By: Momentum Investments
Outcome-based investing is a game changer for local investors, according to Momentum Investments chief investment officer, Sonja Saunderson.
MMI Holdings has fully committed its policyholder assets to outcome-based investing as its underlying investment philosophy and the framework for managing clients’ assets and their investor journey through Momentum Investments.
“The true essence of outcome-based investing means a complete overhaul of the way we understand investor needs, make investment decisions, dialogue with investor and do business. It makes the investor’s goal the only benchmark that matters”, says Saunderson.
She believes that investor behaviour is proven to be driven by behavioral biases such as greed and fear with a focus often placed on short-term and peer investment returns, as opposed to long-term drivers creating successful outcomes for investors. The industry in turn is product-driven as opposed to solution-driven and it often leads to a vicious cycle of sub-optimal outcomes for investors.
Momentum Investments follows outcome-based investing as its philosophy given its role within MMI Holdings, which has a dedicated vision to be being client-centric and delivering financial wellness. Saunderson says: “We have re-organised our investment capabilities to align to the optimal way of constructing investment portfolios. This includes having passive and smart beta, fixed interest and liability-driven investments as well as alternative asset classes like private equity, property, commodities, hedge funds and others. We need these diversified capabilities to focus on the investment outcome and risk budget sought by the investor, and then delivering on that in a seamless and re-assuring way in an optimal portfolio.”
There are broadly five key steps to an outcome-based investment programme:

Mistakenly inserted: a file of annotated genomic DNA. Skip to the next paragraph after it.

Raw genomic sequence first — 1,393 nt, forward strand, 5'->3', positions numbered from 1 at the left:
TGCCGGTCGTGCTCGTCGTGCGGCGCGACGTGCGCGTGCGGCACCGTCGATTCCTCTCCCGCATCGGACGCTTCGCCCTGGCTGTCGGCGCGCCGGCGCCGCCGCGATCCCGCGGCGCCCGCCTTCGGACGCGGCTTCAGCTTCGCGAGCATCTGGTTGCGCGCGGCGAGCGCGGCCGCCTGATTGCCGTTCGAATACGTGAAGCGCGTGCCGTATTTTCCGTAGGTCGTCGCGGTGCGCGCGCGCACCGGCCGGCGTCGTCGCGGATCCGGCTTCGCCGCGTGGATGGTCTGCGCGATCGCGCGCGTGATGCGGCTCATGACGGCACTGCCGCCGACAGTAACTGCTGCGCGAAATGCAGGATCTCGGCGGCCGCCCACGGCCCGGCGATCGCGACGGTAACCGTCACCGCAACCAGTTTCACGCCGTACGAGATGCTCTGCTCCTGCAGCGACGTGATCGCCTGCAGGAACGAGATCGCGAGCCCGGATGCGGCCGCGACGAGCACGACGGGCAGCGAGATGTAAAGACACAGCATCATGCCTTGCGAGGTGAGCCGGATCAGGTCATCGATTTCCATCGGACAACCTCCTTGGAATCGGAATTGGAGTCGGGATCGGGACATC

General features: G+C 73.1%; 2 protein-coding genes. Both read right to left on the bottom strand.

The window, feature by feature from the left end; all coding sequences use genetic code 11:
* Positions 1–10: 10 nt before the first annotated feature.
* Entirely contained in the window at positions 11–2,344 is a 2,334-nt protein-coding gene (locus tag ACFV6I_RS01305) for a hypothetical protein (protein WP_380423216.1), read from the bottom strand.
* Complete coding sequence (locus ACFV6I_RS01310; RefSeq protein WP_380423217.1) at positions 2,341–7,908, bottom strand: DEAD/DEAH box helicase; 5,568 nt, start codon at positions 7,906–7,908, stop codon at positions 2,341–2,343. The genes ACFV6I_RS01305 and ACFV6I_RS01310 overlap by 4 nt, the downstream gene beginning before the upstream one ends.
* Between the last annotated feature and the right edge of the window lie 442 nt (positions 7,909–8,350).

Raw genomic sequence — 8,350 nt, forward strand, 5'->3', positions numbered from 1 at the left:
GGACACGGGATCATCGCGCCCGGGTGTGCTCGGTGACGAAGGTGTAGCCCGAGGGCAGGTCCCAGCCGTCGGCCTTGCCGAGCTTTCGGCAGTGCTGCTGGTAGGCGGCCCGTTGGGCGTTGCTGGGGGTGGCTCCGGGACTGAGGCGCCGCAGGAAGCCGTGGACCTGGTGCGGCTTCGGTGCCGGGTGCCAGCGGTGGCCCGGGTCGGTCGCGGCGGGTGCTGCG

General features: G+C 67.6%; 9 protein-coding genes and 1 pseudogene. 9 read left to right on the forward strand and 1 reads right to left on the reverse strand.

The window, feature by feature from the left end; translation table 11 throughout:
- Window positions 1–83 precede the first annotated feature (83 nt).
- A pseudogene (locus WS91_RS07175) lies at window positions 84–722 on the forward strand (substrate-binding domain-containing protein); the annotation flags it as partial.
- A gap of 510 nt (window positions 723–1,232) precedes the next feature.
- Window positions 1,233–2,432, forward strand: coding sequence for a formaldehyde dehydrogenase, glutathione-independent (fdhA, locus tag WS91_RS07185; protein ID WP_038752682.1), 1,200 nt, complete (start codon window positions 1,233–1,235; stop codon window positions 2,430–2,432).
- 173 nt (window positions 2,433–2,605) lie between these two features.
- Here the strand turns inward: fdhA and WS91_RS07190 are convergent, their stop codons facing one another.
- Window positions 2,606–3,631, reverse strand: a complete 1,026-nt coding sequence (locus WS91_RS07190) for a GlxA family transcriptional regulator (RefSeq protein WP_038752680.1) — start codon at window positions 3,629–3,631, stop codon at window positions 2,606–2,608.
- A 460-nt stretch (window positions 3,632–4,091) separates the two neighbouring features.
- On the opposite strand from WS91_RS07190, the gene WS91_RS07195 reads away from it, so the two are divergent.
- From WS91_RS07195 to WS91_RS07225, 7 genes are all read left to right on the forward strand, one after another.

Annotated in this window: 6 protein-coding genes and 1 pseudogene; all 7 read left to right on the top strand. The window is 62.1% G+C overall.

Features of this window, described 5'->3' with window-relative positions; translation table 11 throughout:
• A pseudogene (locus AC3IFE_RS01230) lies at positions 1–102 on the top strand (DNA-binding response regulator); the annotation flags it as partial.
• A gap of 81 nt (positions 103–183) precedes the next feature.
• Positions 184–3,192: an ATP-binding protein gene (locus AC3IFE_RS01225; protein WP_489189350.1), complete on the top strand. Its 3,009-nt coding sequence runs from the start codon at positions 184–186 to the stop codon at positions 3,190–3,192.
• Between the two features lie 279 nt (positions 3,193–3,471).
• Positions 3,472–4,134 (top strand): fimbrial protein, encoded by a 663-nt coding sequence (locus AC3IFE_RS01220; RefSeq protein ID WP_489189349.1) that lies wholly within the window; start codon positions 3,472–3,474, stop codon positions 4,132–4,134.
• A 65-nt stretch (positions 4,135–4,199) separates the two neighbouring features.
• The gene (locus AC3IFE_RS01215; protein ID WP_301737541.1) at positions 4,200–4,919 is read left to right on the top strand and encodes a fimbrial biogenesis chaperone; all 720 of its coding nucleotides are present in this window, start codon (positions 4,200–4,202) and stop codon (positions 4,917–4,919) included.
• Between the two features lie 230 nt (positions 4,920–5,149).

- Understanding the client need or liability and setting the desired outcome clearly – for example, how much money the investor needs for retirement.
- Formulating an appropriate matching investment strategy through our outcome-based construction approach that will robustly deliver on the objectives.
- Regularly assessing progress and whether the plan is still appropriate to get to the outcome
- Managing risks continually and appropriately
- Framing all communications to the investor and assessing ongoing success in terms of the desired outcome.
Outcome-based investing means an emphasis on growth with control, something Saunderson says can be achieved through crafted solutions, which are diversified across multiple asset classes, investment strategies and mandates that match the specific objectives that have been set.
“We uniquely offer an ability to use multiple sets of skills spanning different types of traditional forms of investment management depending on what will lead to the best client outcome. Our process tailors a solution using three different tiers, namely asset allocation, investment strategies and mandate selection, and we can blend strategies to eliminate downside experiences relevant to the investor. We blend in-house capabilities, which are especially designed to deliver on key components of our construction process like our cost-effective passive and smart beta capabilities; and complement these with other investment opportunities through smaller and more agile investment companies like ALUWANI and RMI Investment Managers for high returns and robust delivery. We also outsource to other best-of-class providers in the market as required for robust portfolio delivery.”
She says a key part of outcome-based investing is placing a priority on selecting the right investment opportunity first and foremost. Diversification is key to outcome-based delivery and we therefore focus most of our energy on getting the right allocation of opportunities together. When we need to select a best-of-class provider for an investment opportunity, the investment philosophy and portfolio construction approach of the provider is important to us. “That matters far more in the long run, in terms of properly matching the required strategy of the portfolio they will be used in, than the portfolio’s past returns or a brand name. Having a consistent philosophy and process is a better predictor of returns than the rear view mirror of yesterday’s results.”
Saunderson emphasises that outcome-based investing is not a cover for poor investment returns: “The key for us is framing the adequacy of returns solely in the context of the liability or required outcome set at the beginning and not being distracted along the journey. We can deliver choice and appropriate solutions in a very cost efficient manner because of our model of using the best of in-house and external capabilities and evaluating investment opportunities and its merits on the basis of after-cost value add to clients.”